William Gaston Pearson was a Durham, African American businessman, civic leader, educator and philanthropist. The collection includes a scrapbook of clippings and printed materials that reflect the business accomplishments and life of Pearson, who founded the North Carolina Mutual Life Insurance Co., the Mechanics and Farmers Bank, the Durham Drug Co. and other businesses in Durham, primarily in banking, credit and insurance.
The Sam Reed Papers span the years 1986-2001 and pertain to his political activism in Durham, N.C. The papers highlight the Civil Rights Movement and subsequent race and labor relations issues in the South. The collection consists of the records of the organization and the newsletter, Trumpet of Conscience. Other papers include articles, correspondence, interviews and speeches by and about Reed.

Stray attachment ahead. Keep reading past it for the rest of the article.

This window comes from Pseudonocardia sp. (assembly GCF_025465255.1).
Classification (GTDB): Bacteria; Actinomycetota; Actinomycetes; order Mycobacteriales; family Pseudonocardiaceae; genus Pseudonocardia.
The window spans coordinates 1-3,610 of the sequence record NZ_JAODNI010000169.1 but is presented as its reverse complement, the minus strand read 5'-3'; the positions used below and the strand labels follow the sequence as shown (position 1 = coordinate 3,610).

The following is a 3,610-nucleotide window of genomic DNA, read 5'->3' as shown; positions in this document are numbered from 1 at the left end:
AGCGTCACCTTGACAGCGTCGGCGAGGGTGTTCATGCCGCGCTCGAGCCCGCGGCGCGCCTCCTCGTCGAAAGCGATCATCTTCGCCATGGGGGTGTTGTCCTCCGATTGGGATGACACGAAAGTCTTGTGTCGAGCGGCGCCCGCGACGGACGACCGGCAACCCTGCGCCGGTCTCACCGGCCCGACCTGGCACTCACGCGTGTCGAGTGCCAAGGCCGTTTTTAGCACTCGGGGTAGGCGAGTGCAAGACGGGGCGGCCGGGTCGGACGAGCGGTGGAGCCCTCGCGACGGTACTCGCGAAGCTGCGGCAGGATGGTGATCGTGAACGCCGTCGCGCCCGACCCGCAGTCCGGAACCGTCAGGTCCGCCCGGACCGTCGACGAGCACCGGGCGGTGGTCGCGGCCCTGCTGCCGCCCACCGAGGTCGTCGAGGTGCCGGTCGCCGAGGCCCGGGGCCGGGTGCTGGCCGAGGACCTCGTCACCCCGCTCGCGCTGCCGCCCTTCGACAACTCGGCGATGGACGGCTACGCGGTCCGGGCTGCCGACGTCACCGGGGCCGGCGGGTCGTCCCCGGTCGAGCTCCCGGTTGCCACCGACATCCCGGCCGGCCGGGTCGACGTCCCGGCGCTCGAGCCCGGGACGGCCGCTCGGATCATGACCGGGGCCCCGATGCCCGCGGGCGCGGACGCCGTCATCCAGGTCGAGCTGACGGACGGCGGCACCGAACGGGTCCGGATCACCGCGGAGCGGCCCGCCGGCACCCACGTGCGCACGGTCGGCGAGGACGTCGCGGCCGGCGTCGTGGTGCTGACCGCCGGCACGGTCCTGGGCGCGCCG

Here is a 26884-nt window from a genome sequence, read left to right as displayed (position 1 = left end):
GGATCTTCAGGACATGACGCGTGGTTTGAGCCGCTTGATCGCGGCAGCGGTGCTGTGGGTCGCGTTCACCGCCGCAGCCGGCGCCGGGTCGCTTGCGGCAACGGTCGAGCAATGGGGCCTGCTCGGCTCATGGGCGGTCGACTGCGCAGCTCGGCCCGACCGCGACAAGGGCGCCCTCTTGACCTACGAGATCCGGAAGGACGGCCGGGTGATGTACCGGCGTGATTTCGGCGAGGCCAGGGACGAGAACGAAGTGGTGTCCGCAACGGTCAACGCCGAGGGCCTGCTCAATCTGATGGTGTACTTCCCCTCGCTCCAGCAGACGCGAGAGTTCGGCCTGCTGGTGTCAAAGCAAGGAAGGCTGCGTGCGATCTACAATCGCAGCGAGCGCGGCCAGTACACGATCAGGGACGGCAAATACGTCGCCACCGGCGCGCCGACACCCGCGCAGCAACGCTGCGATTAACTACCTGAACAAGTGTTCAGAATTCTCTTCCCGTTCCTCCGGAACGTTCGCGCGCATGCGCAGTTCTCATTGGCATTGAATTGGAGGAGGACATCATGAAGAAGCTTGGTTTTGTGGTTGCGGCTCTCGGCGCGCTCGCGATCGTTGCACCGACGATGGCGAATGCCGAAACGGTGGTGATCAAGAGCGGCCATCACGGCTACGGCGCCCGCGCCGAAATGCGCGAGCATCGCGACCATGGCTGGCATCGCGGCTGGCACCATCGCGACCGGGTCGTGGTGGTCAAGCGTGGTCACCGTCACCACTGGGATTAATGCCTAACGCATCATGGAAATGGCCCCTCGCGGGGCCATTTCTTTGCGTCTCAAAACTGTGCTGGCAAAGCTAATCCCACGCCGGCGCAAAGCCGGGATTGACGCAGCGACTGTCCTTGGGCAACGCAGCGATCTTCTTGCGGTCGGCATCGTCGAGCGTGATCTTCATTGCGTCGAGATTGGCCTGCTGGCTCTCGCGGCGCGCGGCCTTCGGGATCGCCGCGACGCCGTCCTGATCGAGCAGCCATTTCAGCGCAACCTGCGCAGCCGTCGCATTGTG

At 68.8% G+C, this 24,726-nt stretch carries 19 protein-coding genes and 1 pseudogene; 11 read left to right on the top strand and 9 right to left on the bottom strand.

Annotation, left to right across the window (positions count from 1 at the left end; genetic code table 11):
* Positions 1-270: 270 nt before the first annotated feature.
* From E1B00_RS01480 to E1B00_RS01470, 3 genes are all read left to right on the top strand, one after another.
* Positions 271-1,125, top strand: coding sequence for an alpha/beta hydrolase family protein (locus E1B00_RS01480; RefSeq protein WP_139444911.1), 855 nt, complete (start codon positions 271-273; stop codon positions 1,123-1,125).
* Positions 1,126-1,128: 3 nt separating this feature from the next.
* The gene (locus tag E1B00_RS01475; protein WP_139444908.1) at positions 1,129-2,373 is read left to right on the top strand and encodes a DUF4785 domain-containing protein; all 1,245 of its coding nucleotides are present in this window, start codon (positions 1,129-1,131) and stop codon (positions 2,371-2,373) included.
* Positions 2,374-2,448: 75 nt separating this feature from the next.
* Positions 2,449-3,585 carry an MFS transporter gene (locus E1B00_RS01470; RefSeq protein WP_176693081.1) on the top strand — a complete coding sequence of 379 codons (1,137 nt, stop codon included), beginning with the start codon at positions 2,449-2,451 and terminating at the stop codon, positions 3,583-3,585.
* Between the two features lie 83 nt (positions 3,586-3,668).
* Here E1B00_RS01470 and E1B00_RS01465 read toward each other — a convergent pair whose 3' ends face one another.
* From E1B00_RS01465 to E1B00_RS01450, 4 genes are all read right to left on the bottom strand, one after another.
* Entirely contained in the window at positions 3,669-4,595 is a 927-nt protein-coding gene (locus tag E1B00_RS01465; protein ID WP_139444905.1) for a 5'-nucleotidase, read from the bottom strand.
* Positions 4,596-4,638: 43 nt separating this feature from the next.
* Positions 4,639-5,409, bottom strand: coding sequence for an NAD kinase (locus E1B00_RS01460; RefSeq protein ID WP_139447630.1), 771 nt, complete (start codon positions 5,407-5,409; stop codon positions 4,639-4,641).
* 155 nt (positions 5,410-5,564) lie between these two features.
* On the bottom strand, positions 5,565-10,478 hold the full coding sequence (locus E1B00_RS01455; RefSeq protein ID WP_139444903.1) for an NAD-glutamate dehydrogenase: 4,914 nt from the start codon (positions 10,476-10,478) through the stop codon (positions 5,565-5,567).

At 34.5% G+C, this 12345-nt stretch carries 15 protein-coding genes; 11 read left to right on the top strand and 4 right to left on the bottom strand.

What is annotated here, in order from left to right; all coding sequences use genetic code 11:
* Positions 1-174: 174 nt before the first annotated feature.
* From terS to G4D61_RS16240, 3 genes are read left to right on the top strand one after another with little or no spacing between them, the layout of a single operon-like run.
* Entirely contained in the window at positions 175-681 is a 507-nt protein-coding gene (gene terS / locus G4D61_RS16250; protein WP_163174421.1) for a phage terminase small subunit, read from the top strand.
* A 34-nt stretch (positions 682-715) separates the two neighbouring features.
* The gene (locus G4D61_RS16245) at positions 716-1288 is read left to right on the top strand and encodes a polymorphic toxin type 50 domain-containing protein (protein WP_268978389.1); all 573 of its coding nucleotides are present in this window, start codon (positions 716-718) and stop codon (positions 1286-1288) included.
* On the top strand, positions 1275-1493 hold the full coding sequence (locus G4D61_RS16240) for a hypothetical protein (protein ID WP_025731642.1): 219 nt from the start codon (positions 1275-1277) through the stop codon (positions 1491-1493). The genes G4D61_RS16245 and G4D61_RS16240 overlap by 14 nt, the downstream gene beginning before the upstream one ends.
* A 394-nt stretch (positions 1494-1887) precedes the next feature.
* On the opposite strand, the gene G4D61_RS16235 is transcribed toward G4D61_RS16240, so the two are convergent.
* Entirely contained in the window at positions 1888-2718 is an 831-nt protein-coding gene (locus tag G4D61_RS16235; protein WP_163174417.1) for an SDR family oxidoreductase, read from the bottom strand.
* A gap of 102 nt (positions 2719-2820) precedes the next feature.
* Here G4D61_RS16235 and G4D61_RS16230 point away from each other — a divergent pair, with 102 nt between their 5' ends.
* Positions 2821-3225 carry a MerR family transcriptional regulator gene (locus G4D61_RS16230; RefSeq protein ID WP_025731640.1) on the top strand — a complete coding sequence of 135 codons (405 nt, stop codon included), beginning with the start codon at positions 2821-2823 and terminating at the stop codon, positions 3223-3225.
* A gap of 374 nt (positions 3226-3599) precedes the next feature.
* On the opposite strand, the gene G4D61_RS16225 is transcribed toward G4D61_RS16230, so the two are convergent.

The collection features correspondence, legal and financial papers and photographs that document the personal relationships and professional activities of Fannie B. Rosser, a successful African American businesswoman. The correspondence series pertains to Rosser's business ventures in management of rental property in Lynchburg, Va., and Durham, N.C.; personal loans made to family and friends during the Depression; and investments in government stocks and bonds. Later correspondence centers around her relationships with her foster daughter and her niece. Family photographs date to the 1860s.